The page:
I’ll tell you that I’m a little boring when it comes to thread.  I use 50 wt. Aurifil in 2324 for most of my piecing.  It’s only when I’ll be sewing lots of white pieces to white pieces that I will switch to white thread.   My favorite pale taupe-tan works perfectly for about 90% of what I do.

That’s it for today.  I’m grabbing that cone of Aurifil and then I’m off to buy sizing or starch.  I’ve got sewing to do this weekend!

Happy Valentine’s Day!

(I hope you make something beautiful!)

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Enabling…

Happy Monday!

Did you sew this weekend?  Did you watch the Super Bowl?

I did though I admit it is always to see the commercials.  Yes, the “Lost Dog” Budweiser commercial made me cry.

On the sewing front, it was more pressing and cutting than sewing..  I added some fabric to both the Reproductions and the pink/orange/yellow projects, and got pieces cut for blocks on both. I probably didn’t need it but I did it anyway… it’s that physical vs. emotional dynamic – I didn’t physically need the chocolate croissant I had with my coffee yesterday morning but it made me very happy.

Carrie's-Pink-Fabric

More fabric is always better, right?

I also pressed these fabrics with a little starch and got them cut.  I’m thinking I should have messed up my stacks a little bit as this looks a bit… compulsive.

Carrie's-Go-Four-It

Yes, orange and black.  Don’t ask me how it happened but I’m now working on four projects.  These strips are for the Go Four It Quilt-Along party that American Patchwork & Quilting Magazine and ModaLissa are having.  Are you quilting-along?  (Please say yes.)  I know you’ll be surprised to learn that I’m making my quilt a little differently.  I’m using six or seven different backgrounds, including the Passport New York City map print.

I also wanted to see what I could do to help with acquiring some of those nifty notions and cool “quilty stuffus” I showed last week.  It’s simple, the first best place to go is your local quilt shop to ask the owner if they’d be willing to order it for you. It’s what I did for many years.  I would show up to greet my new BFF with a stock number and credit card – I always offered to pre-pay for whatever it was hoping to order. Because there are usually minimum order amounts, I was also willing to wait until they had other items to order, or I made sure my list included several things.  I’m a firm believer in asking… the worst thing that can happen is someone says “no”.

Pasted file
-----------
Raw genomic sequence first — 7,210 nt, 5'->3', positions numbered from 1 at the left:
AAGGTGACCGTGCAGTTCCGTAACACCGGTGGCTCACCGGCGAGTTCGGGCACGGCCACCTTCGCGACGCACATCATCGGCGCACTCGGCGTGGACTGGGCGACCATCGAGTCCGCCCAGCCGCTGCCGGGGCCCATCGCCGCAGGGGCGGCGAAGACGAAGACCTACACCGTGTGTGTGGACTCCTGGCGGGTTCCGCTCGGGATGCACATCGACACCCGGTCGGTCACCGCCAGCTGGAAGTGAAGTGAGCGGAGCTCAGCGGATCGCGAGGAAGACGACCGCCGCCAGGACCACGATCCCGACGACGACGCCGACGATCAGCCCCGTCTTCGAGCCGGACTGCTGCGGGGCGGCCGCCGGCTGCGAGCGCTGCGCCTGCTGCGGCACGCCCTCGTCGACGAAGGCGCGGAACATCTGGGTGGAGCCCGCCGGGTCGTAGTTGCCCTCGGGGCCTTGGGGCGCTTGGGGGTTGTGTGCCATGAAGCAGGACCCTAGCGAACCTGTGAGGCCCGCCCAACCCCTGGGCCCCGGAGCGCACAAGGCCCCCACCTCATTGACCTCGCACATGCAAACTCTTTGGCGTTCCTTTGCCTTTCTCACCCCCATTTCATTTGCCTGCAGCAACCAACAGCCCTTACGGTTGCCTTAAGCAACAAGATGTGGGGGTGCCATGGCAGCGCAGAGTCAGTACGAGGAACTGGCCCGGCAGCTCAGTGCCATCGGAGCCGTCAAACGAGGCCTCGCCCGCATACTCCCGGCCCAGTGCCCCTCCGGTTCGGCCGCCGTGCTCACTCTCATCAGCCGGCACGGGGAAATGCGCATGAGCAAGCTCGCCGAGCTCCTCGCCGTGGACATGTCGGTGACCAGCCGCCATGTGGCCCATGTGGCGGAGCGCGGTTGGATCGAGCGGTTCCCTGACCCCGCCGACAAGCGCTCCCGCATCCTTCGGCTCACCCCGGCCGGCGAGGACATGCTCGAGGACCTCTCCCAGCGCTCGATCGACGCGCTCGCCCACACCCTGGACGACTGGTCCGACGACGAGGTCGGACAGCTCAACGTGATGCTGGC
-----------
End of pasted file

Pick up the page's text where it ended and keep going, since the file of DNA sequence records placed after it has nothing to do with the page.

For something like rotary cutting mats – the red Miracle Mats – shipping is the reason they aren’t available online as they have to be shipped flat. As someone who once ordered a cutting mat from <insert name of the Kindle people here> and had it arrive folded in a box. It had also been on a UPS truck all day – a 90-degree day in Phoenix. I think they regretted asking me for “packaging feedback”.

So how do you find the stock number?

Go to Unitednotions.com and click Notions – it’s right under the Moda at the top.

Image-1

Under the Notions picture, under all the tabs for Categories, Vendors, etc., there’s a Search box – Filter within results:   Type in Miracle Mat and click GO.  (Isn’t Mixologie gorgeous?  It’s in stores now.)

Image-2

At the bottom of the page are three red mats – two different sizes and a set of two. Click one of those.

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On the next page is the number you’ll want to provide to the shop owner – it’s the Manufacturer Item No. I always included the description and specifics since I do sometimes transpose numbers.

Image-4

Do you see the green banner?  That means the only place this mat can be ordered is through United Notions.

I hope this helps.

Hold on to your hats… I’ll be back tomorrow.

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Distractions…

I seem to run to the extremes.  I can focus with the best of them or I have the attention span of a hyper-active toddler whose had too much caffeine.  There’s no middle ground for me.